Since introducing its Opteron processor for servers a little more than two years ago, AMD has moved from a nonfactor to an 11.2% market share in the second quarter of this year, according to Mercury Research. That still leaves Intel in command, but AMD's momentum can be attributed in large degree to its technological advances, with AMD offering the only dual-core x86 processors available in the market.
Intel plans to come on strong in the next year with a full-scale migration to dual-core processors. Intel projects that 85% of all its server processors shipped by the end of 2006 will be dual core. That's only slightly behind AMD's projection that 90% of all its server processor shipments will be dual-core by the end of next year.
The market-share gain by AMD "was very dramatic," says Dean McCarron, an analyst with Mercury Research. "Clearly, one or more of their customers [purchased] substantially more product in the quarter."
Intel is establishing four lines of server processors with a new numbering system. "We think this type of numbering scheme will help simplify things as we go to dual-core devices and add even larger caches," says Kirk Skaugen, general manager of Intel's server-platforms group.
Intel plans a high-end, performance-optimized line; a rack-optimized midvoltage line; and an ultra-dense low-voltage line. Beginning in the second half of this year, Intel plans to offer a performance-optimized Xeon with 110 watts of power dissipation, midvoltage devices at 90 watts, and low-voltage devices at 55 watts. All will be single core.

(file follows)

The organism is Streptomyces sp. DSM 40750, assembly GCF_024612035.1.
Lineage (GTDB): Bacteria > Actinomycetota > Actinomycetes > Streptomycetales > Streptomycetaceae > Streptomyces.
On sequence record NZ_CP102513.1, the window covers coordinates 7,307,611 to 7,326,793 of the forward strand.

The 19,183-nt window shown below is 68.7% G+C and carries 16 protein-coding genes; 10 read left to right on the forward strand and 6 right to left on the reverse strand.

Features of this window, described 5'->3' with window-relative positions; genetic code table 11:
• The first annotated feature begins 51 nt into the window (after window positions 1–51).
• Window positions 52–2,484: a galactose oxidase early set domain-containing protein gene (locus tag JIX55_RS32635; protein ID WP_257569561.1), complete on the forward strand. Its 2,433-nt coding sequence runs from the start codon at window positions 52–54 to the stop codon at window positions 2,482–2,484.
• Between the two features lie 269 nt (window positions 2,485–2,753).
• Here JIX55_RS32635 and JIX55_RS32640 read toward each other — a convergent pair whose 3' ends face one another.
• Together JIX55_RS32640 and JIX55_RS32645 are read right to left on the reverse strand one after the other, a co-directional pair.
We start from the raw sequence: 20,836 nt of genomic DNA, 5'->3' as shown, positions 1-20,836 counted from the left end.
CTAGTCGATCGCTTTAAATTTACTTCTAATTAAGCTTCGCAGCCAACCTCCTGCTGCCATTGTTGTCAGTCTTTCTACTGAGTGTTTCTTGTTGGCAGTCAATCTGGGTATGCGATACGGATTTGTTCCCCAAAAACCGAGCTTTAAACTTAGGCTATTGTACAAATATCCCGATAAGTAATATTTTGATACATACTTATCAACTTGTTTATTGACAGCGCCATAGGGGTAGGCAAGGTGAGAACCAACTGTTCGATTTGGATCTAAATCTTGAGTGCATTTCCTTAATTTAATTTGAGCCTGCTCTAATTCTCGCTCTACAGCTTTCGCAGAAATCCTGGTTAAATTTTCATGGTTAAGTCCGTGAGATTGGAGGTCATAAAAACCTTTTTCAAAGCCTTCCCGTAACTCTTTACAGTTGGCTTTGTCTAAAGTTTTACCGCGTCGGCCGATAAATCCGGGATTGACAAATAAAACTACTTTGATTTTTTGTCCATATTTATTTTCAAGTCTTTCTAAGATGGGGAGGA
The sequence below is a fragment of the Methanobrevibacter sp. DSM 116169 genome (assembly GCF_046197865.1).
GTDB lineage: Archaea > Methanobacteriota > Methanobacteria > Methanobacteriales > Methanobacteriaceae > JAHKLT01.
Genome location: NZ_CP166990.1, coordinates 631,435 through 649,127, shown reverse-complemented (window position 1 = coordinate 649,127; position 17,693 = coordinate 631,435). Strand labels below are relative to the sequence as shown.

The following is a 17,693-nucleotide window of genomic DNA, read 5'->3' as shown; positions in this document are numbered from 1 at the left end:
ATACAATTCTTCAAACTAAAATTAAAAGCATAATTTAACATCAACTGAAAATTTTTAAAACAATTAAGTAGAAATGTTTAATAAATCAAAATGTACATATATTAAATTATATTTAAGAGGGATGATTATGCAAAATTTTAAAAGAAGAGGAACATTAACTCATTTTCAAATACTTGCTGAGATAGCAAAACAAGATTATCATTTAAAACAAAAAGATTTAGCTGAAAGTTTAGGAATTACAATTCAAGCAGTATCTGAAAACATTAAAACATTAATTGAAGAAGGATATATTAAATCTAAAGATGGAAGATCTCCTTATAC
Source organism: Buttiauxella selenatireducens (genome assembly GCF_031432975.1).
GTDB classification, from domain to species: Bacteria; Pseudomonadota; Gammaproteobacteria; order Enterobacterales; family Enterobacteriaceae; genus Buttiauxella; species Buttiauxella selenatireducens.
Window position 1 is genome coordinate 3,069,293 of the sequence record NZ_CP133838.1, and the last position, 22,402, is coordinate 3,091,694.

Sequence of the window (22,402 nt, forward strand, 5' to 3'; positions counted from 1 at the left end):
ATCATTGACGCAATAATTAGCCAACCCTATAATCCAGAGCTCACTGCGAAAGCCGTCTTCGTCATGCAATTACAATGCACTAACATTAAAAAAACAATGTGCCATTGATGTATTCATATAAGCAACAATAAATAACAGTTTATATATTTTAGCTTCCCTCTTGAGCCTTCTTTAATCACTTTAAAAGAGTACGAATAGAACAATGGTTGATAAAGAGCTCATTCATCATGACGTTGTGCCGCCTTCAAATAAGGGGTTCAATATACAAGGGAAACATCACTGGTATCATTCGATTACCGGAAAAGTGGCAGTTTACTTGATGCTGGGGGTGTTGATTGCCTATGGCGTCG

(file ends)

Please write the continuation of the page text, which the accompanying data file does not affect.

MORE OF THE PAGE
Intel will add dual-core versions beginning in the first half of 2006 as it also shifts processor production from 90 nanometers to 65 nanometers. That transition will include introducing the low-voltage Sossaman processor, which will be based on the Yonah core now used in Pentium M technology found in Intel's mobile-desktop platform, and will have power dissipation of 31 watts. Intel promises an additional refresh of processor lines in the second half of 2006 that's expected to result in improved power dissipation for the performance-optimized and low-voltage Xeon processors.
Intel, which already has the most chip-manufacturing capacity in the world, also disclosed it will build a $3 billion chip factory in Chandler, Ariz., which will begin using a 45-nanometer process in the second half of 2007 to build a new generation of microprocessors.
The new plant highlights Intel's lead over AMD in two key areas: capital spending and next-generation microprocessor manufacturing processes, which lets the company put more computing horsepower in smaller areas.
A report by IC Insights in April showed that Intel, with a capital budget of about $5.6 billion this year, will spend more in capital expenditures than AMD's total revenue for the year. AMD's capital budget for 2006 is estimated at $1.5 billion.